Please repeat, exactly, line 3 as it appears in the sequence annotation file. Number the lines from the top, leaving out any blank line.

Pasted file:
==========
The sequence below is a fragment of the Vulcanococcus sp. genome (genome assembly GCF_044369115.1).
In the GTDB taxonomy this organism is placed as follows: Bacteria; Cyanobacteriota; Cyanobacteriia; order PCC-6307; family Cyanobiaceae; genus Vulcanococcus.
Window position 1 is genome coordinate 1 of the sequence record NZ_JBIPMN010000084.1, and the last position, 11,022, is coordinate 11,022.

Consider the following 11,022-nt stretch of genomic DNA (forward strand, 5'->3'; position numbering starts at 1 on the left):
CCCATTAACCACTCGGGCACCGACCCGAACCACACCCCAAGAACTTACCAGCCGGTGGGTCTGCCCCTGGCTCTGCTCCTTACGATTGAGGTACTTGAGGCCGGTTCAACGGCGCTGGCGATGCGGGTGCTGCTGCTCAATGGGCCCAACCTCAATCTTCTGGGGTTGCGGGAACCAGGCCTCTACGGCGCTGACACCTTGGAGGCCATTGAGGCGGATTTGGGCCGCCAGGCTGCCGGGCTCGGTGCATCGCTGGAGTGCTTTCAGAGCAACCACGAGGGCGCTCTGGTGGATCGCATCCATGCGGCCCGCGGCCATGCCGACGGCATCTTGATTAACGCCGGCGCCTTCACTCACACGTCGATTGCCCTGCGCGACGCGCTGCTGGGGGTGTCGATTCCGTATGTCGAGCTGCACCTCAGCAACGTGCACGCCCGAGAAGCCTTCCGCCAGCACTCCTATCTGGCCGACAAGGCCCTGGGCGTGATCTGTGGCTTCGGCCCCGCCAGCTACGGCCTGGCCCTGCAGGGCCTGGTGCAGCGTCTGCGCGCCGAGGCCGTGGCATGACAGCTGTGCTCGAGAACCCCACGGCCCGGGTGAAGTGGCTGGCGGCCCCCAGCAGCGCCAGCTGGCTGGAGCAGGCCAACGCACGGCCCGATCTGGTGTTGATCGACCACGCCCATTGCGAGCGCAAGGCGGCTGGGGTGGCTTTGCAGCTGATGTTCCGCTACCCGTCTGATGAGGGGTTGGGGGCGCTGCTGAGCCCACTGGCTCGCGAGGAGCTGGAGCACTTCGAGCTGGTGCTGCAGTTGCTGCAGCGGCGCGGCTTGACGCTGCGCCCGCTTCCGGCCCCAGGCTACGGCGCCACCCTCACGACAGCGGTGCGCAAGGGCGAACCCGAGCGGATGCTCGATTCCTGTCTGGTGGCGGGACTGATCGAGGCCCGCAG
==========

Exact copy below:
Window position 1 is genome coordinate 1 of the sequence record NZ_JBIPMN010000084.1, and the last position, 11,022, is coordinate 11,022.